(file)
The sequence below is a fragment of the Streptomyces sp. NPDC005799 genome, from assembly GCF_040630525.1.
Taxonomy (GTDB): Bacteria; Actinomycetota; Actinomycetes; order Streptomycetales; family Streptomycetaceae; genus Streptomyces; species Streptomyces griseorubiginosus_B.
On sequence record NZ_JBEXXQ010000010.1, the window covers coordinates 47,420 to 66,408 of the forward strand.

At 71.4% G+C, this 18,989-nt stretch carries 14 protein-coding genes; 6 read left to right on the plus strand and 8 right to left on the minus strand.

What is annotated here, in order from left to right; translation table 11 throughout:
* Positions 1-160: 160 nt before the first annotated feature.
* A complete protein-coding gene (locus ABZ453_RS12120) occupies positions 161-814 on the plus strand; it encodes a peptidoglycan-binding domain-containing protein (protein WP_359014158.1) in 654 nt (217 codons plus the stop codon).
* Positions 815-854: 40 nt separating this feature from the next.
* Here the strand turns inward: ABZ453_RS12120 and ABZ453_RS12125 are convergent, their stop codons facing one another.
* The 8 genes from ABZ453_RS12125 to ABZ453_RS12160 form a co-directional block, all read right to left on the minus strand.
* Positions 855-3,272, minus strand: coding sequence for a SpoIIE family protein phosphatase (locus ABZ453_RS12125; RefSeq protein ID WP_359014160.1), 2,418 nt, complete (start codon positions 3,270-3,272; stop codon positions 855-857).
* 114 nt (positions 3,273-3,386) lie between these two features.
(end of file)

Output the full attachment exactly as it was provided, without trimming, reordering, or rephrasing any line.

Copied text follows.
The sequence below is a fragment of the Streptomyces sp. NPDC005799 genome, from assembly GCF_040630525.1.
Taxonomy (GTDB): Bacteria; Actinomycetota; Actinomycetes; order Streptomycetales; family Streptomycetaceae; genus Streptomyces; species Streptomyces griseorubiginosus_B.
On sequence record NZ_JBEXXQ010000010.1, the window covers coordinates 47,420 to 66,408 of the forward strand.

At 71.4% G+C, this 18,989-nt stretch carries 14 protein-coding genes; 6 read left to right on the plus strand and 8 right to left on the minus strand.

What is annotated here, in order from left to right; translation table 11 throughout:
* Positions 1-160: 160 nt before the first annotated feature.
* A complete protein-coding gene (locus ABZ453_RS12120) occupies positions 161-814 on the plus strand; it encodes a peptidoglycan-binding domain-containing protein (protein WP_359014158.1) in 654 nt (217 codons plus the stop codon).
* Positions 815-854: 40 nt separating this feature from the next.
* Here the strand turns inward: ABZ453_RS12120 and ABZ453_RS12125 are convergent, their stop codons facing one another.
* The 8 genes from ABZ453_RS12125 to ABZ453_RS12160 form a co-directional block, all read right to left on the minus strand.
* Positions 855-3,272, minus strand: coding sequence for a SpoIIE family protein phosphatase (locus ABZ453_RS12125; RefSeq protein ID WP_359014160.1), 2,418 nt, complete (start codon positions 3,270-3,272; stop codon positions 855-857).
* 114 nt (positions 3,273-3,386) lie between these two features.